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  #11  
Old 12th October 2016
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Harbor Freight sells a hobbyist quality lathe, also your local votech often will help.
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  #12  
Old 13th October 2016
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I did a little looking and researching on this. Dont get me wrong i love harbor freight but i get real scared making purchases on tools like this from there.
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  #13  
Old 13th October 2016
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If I was going to get a lathe I'd look at secondhand 'proper' lathes, like a Myford.
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  #14  
Old 13th October 2016
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Quote:
Originally Posted by NHPS View Post
I did a little looking and researching on this. Dont get me wrong i love harbor freight but i get real scared making purchases on tools like this from there.
FWIW little machine shop sells the EXACT SAME lathe. They're all Sieg machines which come from the same factory (grizzly sells them too at a higher cost with a different color paint job). There are some disadvantages to the Sieg lathes but they're not bad if you work within their capabilities
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  #15  
Old 10th November 2016
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I have done some sandcasting but I've never worked with brass. My father in law has a modest backyard foundry set up that works great for casting stuff out of aluminum. The furnace is heated with propane and gets hot enough to melt aluminum but I'm not sure if it would melt brass. There's about a 500 degree difference, 1200 compared 1700 (in round numbers). Maybe if a blower were added, but I've never looked into it.

What I can tell you is that sandcasting is awesome and I highly recommend it. People have been doing it for thousands of years so how hard can it be?

I've posted some pictures of parts I've made in another thread. Here's a link...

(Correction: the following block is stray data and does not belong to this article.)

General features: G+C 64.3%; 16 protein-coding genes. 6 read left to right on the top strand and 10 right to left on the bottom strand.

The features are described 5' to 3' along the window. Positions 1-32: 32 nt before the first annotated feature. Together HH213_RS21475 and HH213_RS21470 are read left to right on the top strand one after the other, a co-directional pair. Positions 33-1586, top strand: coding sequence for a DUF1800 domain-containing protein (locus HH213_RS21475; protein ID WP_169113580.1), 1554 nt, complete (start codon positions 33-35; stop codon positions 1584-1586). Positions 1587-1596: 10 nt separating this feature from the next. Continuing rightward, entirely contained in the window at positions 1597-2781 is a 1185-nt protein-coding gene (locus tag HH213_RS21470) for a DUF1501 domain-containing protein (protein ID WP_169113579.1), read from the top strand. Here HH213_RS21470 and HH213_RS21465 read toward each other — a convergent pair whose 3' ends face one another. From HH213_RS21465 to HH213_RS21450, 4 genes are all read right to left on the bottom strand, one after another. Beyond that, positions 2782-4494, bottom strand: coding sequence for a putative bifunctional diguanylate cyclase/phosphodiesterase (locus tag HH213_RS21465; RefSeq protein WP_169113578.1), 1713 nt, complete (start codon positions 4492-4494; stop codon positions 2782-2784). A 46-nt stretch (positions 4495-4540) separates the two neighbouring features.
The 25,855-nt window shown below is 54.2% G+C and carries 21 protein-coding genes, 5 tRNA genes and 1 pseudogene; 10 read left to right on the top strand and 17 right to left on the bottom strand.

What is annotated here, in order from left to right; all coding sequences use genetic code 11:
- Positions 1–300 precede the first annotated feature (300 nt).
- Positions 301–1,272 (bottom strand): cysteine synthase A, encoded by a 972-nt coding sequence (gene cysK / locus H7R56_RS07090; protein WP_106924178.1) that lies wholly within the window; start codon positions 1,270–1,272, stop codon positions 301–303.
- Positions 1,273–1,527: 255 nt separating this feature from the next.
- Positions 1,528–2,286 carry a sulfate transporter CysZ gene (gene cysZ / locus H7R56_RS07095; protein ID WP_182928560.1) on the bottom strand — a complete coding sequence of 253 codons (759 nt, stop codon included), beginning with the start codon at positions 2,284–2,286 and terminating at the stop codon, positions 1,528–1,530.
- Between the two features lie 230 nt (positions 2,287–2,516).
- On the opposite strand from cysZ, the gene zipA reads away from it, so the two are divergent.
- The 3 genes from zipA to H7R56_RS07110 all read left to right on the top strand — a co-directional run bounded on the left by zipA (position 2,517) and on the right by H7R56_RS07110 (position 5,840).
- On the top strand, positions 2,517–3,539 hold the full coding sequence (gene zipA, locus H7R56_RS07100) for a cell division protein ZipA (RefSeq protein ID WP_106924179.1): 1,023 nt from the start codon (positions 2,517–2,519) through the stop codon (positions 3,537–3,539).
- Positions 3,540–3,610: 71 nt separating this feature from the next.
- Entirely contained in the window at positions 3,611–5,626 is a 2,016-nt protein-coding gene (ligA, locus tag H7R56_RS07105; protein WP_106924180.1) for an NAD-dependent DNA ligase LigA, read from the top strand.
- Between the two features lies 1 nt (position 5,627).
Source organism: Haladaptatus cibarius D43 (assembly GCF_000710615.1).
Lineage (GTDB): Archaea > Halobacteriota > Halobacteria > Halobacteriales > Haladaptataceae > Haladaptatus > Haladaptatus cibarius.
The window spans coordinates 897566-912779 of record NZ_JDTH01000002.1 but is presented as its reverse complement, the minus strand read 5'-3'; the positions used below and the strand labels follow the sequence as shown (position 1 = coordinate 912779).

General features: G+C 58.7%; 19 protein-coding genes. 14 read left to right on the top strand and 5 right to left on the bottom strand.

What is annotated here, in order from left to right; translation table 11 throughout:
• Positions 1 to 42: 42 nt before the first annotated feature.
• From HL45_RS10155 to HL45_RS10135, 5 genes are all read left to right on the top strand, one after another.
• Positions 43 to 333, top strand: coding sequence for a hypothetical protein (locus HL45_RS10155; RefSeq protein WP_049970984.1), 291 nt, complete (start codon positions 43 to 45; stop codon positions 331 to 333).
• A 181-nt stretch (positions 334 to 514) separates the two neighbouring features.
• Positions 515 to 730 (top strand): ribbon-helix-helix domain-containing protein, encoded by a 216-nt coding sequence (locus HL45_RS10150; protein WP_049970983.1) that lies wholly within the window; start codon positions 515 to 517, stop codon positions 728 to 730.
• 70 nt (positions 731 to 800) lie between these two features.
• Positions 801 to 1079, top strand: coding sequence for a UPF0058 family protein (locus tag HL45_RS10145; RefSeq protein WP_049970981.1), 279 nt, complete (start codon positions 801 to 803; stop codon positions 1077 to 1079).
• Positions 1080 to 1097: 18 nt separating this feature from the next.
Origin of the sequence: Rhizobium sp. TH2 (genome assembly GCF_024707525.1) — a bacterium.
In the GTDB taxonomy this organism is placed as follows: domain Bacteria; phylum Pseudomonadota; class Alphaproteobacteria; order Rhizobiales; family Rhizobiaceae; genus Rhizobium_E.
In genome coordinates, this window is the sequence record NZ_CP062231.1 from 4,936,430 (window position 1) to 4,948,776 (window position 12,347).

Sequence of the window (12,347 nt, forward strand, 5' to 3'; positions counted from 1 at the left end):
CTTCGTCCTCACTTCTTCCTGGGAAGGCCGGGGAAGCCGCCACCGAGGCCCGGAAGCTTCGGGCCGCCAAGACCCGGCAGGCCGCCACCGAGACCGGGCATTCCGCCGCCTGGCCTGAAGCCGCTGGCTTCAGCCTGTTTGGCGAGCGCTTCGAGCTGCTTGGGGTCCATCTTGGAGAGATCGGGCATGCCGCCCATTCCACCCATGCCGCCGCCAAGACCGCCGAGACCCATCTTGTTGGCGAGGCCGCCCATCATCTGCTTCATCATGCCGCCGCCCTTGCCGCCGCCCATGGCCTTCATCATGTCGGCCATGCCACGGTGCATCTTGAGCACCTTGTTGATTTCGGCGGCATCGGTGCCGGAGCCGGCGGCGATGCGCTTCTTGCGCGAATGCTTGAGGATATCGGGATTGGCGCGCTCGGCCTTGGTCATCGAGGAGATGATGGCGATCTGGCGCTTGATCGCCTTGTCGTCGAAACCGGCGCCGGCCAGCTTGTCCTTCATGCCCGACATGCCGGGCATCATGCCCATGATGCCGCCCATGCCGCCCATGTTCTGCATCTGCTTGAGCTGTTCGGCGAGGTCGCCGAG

http://http://xlforum.net/vbportal/forums/showthread.php?t=1237326&page=10
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  #16  
Old 30th August 2017
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Static casting of brass or bronze will give you fits. Get ready to make lots of little wax patterns. Porosity is your enemy. Safety is a big issue. Jimbond can tell you about it.
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  #17  
Old 30th August 2017
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Another idea is find someone who has a 3D printer make the part, send it to me and I'll have it cast in SiBrz. we cast parts for steam cars thru jet engines. look at
http://hillbillyvintageclassics.com/ all of marks stuff came from our shop.
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  #18  
Old 30th August 2017
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Plus 1 on the 3D printing and sand cast.
Very easy and cheap these days.
Even the 3d machines that print in metal have come way down is price....that way, you can skip the cast itself.
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Old 30th August 2017
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Default 3 D printed metal

3D printed metal parts are a mixture of powdered metal and plastic after the part is made it has to be sintered in a furnace, not a cheap. You would be better off having the part machined.
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  #20  
Old 31st August 2017
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Machining simple parts sure. However when you get into complex geometrical shapes, the tooling and fixturing gets really expensive.
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